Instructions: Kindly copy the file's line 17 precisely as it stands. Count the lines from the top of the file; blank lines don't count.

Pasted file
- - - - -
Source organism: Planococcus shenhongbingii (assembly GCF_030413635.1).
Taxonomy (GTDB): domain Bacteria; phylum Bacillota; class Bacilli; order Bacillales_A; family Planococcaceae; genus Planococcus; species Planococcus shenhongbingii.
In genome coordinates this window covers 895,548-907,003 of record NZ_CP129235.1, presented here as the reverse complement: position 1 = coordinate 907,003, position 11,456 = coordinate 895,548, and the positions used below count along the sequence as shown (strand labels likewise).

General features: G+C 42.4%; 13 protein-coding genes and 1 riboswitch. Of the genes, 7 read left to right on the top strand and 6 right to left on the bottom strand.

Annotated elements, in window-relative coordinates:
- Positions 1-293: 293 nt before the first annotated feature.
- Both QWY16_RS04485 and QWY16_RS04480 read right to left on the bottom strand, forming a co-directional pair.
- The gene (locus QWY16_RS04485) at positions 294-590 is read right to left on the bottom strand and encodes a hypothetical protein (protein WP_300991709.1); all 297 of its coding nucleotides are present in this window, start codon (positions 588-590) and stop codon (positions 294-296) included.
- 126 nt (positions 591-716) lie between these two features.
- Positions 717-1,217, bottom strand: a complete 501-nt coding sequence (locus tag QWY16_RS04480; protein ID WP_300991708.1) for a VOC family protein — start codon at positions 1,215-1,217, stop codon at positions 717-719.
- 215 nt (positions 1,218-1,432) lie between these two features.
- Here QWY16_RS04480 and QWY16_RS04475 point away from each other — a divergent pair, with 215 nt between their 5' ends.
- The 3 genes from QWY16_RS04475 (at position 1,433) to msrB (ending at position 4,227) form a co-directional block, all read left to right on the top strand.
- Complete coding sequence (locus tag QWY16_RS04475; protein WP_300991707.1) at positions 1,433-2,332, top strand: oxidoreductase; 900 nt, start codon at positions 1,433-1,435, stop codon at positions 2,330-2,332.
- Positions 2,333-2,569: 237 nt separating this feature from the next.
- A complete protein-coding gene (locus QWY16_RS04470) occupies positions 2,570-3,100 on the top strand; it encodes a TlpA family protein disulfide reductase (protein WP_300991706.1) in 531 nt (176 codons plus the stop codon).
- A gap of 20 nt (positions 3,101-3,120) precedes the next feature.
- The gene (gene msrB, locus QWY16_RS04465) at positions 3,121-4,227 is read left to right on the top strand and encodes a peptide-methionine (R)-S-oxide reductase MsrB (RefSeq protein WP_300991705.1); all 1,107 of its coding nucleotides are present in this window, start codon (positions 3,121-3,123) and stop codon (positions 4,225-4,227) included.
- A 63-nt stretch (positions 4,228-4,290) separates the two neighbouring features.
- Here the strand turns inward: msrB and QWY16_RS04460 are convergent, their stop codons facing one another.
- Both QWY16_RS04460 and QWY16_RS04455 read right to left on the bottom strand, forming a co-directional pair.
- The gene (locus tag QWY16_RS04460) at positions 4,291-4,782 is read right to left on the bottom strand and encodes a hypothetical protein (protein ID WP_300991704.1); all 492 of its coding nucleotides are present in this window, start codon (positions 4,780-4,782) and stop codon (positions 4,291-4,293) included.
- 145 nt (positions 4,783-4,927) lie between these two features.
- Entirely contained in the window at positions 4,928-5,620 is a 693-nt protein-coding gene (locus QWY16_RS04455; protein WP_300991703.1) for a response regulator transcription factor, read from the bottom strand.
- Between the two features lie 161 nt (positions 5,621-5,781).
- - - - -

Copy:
- A gap of 20 nt (positions 3,101-3,120) precedes the next feature.